1. 132 Ranks
Many artists working under the catchall ‘experimental’ label nevertheless tend toward repetition, even cliché. Olivia Block, by contrast, rarely does the same thing twice. Indeed, her recorded output often feels like a series of literal experiments, designed and executed in rigorously controlled environments. With each release, Block conceives a new setup, introduces a new instrument or source material—or a new system or method of composition—so that her oeuvre has the feel of an ever-expanding research programme. When she has selected, explored, and documented a new idea (or technique, or space), Block publishes her findings and moves on.
132 Ranks is no exception. The single track was recorded live at Rockefeller Memorial Chapel, planned and executed as a study of the site’s historic pipe organ in addition to its other architectural and acoustic properties. To that end, the album comes with thorough documentation to help the listener decipher its elaborate, diagrammatic structure. At any given moment, we are told we hear some combination of: (1) Block’s live performance on the church’s ninety-year-old pipe organ; (2) pre-recorded segments of more organ music playing from an array of six speakers positioned around the space; and (3) white noise, sine waves, and other synthesised tones coming from the speaker array. On top of all this, (4) the audience makes a persistent sonic contribution: we hear footsteps, voices, and at least a few iPhone camera shutters as they move about the space.
Hearing Olivia Block duo, with herself, on a goddamn huge pipe organ, is exactly as awesome as it sounds. Block works her way from the extremities of her sonic palette toward the centre, so that it's almost ten minutes before we hear anything definitively resembling a pipe organ. From there she mostly focuses on utilising the organ's full range—with help from the speakers—to build massive, knotted drones and let them crumble again, sometimes leaving behind a solitary, piercing note. The piece keeps growing and shrinking this way until the denouement, when Block brings the full force of the organ to bear. Here, Block's playing, though still thoroughly dissonant, most showcases the organ's musicality. We are reminded why this instrument has for so long been associated with spiritual revelation and divine grandeur.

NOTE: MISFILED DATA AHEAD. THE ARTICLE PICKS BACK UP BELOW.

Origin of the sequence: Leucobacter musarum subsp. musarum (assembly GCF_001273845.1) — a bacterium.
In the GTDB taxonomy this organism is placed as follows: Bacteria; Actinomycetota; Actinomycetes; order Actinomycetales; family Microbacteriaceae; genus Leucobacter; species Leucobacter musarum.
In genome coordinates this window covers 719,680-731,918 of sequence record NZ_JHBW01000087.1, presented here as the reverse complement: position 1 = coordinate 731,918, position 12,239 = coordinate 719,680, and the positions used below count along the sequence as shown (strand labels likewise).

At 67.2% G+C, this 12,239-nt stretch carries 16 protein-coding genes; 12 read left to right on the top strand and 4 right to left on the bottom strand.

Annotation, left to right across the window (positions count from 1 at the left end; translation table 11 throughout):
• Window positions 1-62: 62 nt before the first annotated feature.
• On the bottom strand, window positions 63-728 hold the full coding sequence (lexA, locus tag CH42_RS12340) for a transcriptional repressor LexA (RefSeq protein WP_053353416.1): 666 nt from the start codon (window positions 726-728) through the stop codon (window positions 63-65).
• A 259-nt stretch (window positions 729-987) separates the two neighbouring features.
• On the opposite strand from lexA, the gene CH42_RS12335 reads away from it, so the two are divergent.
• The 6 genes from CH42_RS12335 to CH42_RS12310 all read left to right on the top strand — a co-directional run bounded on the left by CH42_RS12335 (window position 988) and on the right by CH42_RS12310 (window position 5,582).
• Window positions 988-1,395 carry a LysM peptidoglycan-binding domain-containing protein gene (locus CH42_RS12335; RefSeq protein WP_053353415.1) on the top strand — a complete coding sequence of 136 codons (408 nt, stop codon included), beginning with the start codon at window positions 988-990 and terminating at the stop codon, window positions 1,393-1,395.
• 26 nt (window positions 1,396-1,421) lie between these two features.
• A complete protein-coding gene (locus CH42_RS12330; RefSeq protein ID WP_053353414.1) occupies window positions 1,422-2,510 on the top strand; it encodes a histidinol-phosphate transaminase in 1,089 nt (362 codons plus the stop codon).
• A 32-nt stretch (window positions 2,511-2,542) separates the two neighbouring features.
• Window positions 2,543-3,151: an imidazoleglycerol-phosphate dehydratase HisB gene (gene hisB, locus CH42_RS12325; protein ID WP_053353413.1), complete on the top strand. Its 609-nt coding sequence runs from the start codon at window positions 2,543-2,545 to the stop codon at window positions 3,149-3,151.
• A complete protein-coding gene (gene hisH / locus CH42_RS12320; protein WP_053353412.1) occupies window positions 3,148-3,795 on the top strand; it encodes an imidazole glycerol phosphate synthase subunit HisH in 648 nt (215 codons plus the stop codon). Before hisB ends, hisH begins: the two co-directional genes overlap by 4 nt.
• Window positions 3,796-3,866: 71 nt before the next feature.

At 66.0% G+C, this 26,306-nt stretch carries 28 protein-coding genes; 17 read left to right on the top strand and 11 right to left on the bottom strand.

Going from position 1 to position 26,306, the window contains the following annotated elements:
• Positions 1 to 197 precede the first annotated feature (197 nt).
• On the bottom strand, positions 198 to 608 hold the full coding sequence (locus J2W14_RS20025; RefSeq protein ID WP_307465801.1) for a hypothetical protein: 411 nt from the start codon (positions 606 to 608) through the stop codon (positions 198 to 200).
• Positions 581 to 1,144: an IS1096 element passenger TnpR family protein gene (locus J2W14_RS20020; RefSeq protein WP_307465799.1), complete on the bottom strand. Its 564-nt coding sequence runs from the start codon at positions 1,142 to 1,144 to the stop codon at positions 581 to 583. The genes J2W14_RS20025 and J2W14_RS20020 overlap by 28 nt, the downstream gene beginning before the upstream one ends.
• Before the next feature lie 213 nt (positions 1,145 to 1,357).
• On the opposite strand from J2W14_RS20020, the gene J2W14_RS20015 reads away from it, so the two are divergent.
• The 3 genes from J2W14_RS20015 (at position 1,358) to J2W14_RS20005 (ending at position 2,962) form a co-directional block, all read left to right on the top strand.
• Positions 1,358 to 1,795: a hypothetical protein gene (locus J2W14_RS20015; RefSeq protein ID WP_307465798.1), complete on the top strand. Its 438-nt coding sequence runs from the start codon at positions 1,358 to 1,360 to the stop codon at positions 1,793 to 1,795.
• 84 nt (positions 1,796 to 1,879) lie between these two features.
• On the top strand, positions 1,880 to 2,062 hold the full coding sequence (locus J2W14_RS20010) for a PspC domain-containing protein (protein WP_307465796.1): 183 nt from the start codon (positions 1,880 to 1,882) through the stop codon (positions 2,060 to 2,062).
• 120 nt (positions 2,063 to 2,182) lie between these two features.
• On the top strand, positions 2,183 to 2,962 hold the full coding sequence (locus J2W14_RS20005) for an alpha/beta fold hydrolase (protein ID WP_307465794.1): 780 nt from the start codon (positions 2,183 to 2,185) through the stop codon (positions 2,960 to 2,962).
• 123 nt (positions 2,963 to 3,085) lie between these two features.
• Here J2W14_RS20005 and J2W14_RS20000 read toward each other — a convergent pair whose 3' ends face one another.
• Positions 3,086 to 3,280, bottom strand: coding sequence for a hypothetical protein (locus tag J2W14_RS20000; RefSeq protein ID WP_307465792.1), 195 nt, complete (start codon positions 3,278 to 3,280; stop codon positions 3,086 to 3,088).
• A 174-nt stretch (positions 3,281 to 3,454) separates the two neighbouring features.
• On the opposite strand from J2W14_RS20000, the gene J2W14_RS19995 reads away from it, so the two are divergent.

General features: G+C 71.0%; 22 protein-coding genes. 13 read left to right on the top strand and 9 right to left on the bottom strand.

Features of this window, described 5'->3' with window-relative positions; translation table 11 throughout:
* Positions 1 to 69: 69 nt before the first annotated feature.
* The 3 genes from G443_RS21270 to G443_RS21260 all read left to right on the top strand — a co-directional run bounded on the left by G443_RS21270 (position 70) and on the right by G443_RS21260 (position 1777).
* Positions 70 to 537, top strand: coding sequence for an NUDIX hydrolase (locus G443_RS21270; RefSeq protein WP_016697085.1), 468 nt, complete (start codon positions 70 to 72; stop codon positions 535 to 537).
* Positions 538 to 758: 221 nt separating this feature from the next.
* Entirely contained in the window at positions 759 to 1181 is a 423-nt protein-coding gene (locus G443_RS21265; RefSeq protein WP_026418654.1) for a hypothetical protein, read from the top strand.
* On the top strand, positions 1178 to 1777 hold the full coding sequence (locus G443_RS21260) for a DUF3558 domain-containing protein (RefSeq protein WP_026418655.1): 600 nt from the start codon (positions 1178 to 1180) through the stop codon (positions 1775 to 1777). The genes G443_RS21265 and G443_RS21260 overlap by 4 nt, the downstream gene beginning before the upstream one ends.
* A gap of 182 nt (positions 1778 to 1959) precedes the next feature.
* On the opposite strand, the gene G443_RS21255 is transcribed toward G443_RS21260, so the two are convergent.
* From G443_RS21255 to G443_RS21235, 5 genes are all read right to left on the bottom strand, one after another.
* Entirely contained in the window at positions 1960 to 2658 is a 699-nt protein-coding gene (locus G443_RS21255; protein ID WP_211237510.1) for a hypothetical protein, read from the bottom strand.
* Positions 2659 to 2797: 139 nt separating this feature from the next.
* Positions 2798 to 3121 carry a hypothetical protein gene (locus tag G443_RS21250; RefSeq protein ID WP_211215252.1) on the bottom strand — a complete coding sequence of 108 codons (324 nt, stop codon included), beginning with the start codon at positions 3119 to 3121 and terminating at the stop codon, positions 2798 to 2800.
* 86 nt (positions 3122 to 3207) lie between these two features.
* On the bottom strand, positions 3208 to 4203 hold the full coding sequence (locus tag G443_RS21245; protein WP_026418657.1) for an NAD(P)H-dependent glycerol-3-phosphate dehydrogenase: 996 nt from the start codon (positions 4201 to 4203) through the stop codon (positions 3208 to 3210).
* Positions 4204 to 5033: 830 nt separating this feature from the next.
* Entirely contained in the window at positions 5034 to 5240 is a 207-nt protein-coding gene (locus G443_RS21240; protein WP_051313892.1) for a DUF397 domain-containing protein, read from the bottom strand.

Much of 132 Ranks works well. For all its sonic and conceptual density, the piece seldom feels busy. Even the audience sounds mingle well with Block’s playing in its quieter moments. However, given that Block’s intention is, in part, to emphasise the pipe organ’s extreme range—its capacity to produce almost super- and sub-sonic tones—the layering of synthesised tones on top of it feels awkward. Because of them, it is often unclear which—if any—sounds are coming from the actual organ at any given time. In this way, the piece’s conceptual design somewhat dilutes and distracts from its greatest asset—the Skinner organ and Block’s performance(s) thereon—leaving instead a nagging question in the listener’s mind.
Block’s compositions have, of course, always blurred the lines between disparate sound sources—acoustic and electronic, composed and collected, live and recorded—often to tremendous effect. In this case, however, the formalism distracts from the piece’s conceptual centrepiece—namely, the pipe organ for which the album is named. Block, of course, designed the piece primarily for the live audience—who, by virtue of actually being there, would have less difficulty distinguishing between 132 Ranks’s several moving parts. No live recording has ever truly captured how sound sounds as it reverberates through a physical space. When it comes to a piece so complex, so site-specific, the gulf between live and recorded experience feels especially wide. 132 Ranks contains some of Block’s most engaging work to date, but it leaves me wishing I could hear it in something closer to its proper setting. I hope the ones lucky enough to have been there enjoyed their photographs.